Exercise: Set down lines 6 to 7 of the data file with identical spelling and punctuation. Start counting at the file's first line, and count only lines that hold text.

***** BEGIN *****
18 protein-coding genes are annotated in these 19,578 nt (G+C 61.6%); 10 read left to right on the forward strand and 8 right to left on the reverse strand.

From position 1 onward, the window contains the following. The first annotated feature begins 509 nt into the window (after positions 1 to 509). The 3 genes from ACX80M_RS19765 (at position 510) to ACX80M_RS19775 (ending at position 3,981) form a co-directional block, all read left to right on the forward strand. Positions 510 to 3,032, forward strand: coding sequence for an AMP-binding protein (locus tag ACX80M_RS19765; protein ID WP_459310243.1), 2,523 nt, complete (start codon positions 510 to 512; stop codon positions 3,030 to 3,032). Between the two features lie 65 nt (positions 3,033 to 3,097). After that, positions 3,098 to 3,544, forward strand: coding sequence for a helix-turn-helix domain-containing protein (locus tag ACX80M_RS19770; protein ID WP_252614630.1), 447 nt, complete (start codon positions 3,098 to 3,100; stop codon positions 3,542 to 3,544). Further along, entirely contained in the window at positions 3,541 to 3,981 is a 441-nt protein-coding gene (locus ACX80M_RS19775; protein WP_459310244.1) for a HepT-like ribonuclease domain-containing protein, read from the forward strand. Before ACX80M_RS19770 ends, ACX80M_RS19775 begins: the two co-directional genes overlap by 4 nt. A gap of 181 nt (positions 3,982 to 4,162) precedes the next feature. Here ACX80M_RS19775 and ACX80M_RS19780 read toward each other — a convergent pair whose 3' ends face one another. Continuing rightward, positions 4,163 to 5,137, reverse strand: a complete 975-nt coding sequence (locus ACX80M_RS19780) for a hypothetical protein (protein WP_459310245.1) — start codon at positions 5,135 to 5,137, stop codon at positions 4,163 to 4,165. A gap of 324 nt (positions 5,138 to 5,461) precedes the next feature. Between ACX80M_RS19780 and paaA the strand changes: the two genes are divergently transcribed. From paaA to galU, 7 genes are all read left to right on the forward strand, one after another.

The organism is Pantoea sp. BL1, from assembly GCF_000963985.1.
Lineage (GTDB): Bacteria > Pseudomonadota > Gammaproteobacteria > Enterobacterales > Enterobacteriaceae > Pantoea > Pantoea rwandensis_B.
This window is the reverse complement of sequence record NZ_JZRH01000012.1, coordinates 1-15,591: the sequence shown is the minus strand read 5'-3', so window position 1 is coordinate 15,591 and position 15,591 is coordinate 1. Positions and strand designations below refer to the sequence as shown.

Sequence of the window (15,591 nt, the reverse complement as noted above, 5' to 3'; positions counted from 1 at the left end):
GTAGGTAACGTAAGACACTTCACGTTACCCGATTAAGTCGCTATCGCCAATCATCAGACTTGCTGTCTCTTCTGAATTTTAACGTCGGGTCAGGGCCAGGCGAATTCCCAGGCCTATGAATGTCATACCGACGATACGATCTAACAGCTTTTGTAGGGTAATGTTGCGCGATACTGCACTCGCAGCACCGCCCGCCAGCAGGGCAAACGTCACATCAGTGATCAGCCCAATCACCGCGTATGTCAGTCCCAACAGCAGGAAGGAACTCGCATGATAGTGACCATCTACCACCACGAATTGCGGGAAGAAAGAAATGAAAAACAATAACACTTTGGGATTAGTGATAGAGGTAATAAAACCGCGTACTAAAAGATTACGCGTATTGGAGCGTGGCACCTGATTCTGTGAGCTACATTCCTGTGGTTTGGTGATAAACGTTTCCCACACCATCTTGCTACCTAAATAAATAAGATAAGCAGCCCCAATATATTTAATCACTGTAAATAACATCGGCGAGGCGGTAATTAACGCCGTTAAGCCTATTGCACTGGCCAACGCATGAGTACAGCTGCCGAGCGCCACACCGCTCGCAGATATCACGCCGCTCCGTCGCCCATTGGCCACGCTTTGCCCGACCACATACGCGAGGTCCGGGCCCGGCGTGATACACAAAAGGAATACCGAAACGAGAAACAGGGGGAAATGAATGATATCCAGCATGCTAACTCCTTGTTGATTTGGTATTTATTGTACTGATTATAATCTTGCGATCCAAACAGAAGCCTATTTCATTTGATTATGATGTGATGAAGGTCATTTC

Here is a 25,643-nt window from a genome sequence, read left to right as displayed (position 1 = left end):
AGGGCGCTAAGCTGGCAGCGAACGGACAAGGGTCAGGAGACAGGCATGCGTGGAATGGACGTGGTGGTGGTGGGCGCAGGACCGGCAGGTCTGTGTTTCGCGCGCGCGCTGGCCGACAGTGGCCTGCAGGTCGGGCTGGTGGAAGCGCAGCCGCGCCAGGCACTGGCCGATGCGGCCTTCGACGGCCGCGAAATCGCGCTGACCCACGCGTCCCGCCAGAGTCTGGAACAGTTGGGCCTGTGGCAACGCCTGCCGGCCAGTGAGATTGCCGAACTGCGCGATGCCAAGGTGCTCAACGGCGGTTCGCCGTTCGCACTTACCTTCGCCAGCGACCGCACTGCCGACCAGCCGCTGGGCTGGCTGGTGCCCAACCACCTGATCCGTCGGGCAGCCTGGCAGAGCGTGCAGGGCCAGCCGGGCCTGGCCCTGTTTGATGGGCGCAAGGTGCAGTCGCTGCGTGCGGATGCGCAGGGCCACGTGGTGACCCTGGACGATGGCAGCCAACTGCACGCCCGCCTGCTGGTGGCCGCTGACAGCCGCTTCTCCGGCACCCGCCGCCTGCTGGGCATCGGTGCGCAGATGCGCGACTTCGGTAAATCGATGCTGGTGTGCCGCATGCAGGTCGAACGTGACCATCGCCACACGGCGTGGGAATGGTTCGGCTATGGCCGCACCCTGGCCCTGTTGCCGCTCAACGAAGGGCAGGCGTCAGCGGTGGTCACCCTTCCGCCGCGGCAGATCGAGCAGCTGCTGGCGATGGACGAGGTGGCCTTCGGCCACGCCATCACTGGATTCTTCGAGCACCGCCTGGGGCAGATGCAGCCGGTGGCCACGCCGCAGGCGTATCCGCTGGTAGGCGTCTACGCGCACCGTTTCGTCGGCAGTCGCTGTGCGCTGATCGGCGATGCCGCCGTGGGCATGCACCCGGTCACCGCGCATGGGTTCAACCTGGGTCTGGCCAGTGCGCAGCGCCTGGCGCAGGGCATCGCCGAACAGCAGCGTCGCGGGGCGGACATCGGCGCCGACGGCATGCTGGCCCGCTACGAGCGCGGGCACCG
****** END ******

Sequence of the window (15,591 nt, the reverse complement as noted above, 5' to 3'; positions counted from 1 at the left end):
GTAGGTAACGTAAGACACTTCACGTTACCCGATTAAGTCGCTATCGCCAATCATCAGACTTGCTGTCTCTTCTGAATTTTAACGTCGGGTCAGGGCCAGGCGAATTCCCAGGCCTATGAATGTCATACCGACGATACGATCTAACAGCTTTTGTAGGGTAATGTTGCGCGATACTGCACTCGCAGCACCGCCCGCCAGCAGGGCAAACGTCACATCAGTGATCAGCCCAATCACCGCGTATGTCAGTCCCAACAGCAGGAAGGAACTCGCATGATAGTGACCATCTACCACCACGAATTGCGGGAAGAAAGAAATGAAAAACAATAACACTTTGGGATTAGTGATAGAGGTAATAAAACCGCGTACTAAAAGATTACGCGTATTGGAGCGTGGCACCTGATTCTGTGAGCTACATTCCTGTGGTTTGGTGATAAACGTTTCCCACACCATCTTGCTACCTAAATAAATAAGATAAGCAGCCCCAATATATTTAATCACTGTAAATAACATCGGCGAGGCGGTAATTAACGCCGTTAAGCCTATTGCACTGGCCAACGCATGAGTACAGCTGCCGAGCGCCACACCGCTCGCAGATATCACGCCGCTCCGTCGCCCATTGGCCACGCTTTGCCCGACCACATACGCGAGGTCCGGGCCCGGCGTGATACACAAAAGGAATACCGAAACGAGAAACAGGGGGAAATGAATGATATCCAGCATGCTAACTCCTTGTTGATTTGGTATTTATTGTACTGATTATAATCTTGCGATCCAAACAGAAGCCTATTTCATTTGATTATGATGTGATGAAGGTCATTTC